Sumatra’s dark, satanic mills

A small town for workers in the heart of a Wilmar palm oil plantation © Greenpeace/Novis

A small town for workers in the heart of a Wilmar palm oil plantation © Greenpeace/Novis

As a Greenpeace photographer, I find myself creating pictures in many interesting places. In any part of the world where there is a critical environmental problem, the Greenpeace photographers are there making the best visuals possible to share with everybody. Yesterday was no exception.

It was the last of the twice-daily, three-hour helicopter surveys of Riau province in Sumatra, carried out over the last four days. Every flight survey has been fascinating but this one – documenting the palm oil plantations belonging to Wilmar, one of the biggest palm oil companies in Indonesia – was breathtaking on a scale I have never seen before.

After flying a short while over intact and beautiful peatland forest, in the distance there appeared what looks like a sea or enormous lake. As we approached, we started to make out a green plain stretching to the horizon. Closer still and we knew we had found what we were looking for – the Wilmar plantations.

A very short commute to the plantation from these houses © Greenpeace/Novis

A very short commute to the work from these houses © Greenpeace/Novis

The forest ends like a clean-cut cliff and acres upon acres of oil palms take over the view point passing endlessly by, with straight dust roads intersecting each other over small man-made canals. Occasionally, a small group of workers’ houses with a little mosque punctuated the monotonous monoculture spanning all around us, as if we were not moving or going anywhere.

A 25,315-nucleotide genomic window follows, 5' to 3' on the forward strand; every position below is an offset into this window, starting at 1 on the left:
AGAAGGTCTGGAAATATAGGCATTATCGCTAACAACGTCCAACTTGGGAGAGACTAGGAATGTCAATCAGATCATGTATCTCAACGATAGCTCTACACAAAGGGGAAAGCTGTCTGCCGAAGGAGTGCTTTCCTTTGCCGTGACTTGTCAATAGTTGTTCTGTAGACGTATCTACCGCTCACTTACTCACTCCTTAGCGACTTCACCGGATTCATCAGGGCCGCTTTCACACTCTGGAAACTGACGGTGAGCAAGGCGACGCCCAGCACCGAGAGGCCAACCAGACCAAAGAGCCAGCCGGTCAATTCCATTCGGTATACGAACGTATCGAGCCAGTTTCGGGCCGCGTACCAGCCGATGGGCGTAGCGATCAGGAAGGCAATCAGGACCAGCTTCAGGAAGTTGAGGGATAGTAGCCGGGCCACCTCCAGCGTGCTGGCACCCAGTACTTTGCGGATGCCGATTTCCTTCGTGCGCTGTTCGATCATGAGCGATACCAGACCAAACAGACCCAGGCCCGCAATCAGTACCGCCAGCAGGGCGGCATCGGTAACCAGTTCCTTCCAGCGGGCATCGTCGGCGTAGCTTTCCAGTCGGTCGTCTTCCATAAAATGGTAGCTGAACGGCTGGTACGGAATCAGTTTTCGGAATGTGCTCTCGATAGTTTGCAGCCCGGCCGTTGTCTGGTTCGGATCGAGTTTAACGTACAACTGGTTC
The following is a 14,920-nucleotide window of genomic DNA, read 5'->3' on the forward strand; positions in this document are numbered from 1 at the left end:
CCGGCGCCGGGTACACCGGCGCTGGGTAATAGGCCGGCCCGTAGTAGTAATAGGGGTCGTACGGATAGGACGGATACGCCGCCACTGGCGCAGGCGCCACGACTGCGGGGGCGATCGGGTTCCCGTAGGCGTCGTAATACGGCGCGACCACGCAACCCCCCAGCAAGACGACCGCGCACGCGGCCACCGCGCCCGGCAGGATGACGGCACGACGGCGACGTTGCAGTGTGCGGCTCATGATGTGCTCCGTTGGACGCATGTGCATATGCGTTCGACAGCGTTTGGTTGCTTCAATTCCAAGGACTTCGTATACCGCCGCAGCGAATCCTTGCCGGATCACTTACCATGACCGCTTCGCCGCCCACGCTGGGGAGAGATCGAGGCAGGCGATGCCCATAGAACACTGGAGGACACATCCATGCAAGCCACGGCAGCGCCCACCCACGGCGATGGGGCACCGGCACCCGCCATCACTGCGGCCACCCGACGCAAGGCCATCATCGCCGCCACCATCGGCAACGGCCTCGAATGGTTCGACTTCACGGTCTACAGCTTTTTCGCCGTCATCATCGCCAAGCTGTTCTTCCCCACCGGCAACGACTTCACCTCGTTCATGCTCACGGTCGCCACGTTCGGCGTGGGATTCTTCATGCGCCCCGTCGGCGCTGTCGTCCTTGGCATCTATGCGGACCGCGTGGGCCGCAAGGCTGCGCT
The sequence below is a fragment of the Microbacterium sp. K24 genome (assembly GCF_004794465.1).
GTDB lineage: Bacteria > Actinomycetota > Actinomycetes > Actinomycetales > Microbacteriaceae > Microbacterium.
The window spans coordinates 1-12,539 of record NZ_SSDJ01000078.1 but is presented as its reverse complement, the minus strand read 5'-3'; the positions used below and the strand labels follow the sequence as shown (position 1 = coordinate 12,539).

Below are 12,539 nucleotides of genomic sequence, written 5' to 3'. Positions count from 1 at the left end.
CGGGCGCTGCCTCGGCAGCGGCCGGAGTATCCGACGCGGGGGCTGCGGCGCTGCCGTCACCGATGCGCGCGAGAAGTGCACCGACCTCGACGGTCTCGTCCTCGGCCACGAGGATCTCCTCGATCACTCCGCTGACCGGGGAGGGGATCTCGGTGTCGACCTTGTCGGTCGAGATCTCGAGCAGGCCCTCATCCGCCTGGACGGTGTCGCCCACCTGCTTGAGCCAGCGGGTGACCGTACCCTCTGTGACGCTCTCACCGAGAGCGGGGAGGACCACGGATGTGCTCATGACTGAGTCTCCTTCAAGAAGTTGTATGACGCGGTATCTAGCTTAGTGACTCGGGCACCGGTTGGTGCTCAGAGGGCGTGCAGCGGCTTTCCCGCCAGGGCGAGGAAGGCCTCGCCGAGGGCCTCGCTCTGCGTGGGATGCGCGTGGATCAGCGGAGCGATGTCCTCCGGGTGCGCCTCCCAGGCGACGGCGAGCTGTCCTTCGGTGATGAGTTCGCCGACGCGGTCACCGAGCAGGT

Around this panorama we started to see smoke drifting from different points in the 360-degree, flat palm tree plain. The smoke revealed a small factory, houses build up and a small town emerged within the plantation. As we circled the factory and I was photographing with interest, it became clear to me that the world’s demand for palm oil, found in countless cosmetics and consumables, has created an industrial revolution here in Riau.

Processing plants sit within the plantations as well &copy Greenpeace/Novis

Processing plants sit within the plantations as well © Greenpeace/Novis

It reminds me of the mill towns in the north of England where the boom times in cotton became a magnet for workers and the large towns grew rapidly. From the air, it’s so easy to see this rapid industrial progress, but also the sudden loss of huge areas of peatland forest, rich in biodiversity and carbon, simply trashed overnight for a quick buck.

While capturing everything on camera that I can, I was dismayed by the palm oil rush driven by this economic short-term thinking, funded and promoted heavily by the multinational’s greed for cheap oil at the expense of the forest’s treasures and threatened species, such as the Sumatran tiger and orang-utan.

Oil palm fruit being processed © Greenpeace/Novis

Oil palm fruit being processed © Greenpeace/Novis

Yet there is a further sting in the tail of this environmental catastrophe. The peatlands hold tonnes and tonnes of carbon and, when drained to make the plantations, it’s released in the atmosphere, contributing further to climate change.

Once back on the Esperanza, I edit my pictures and send them out to the world. Along with my colleagues who campaign tirelessly on creating a moratorium to save the peatland forests of Riau, I wish sense will rain down to stop this wanton destruction of something that is desperately fragile and so close to disappearing forever.

posted by John on board the Esperanza

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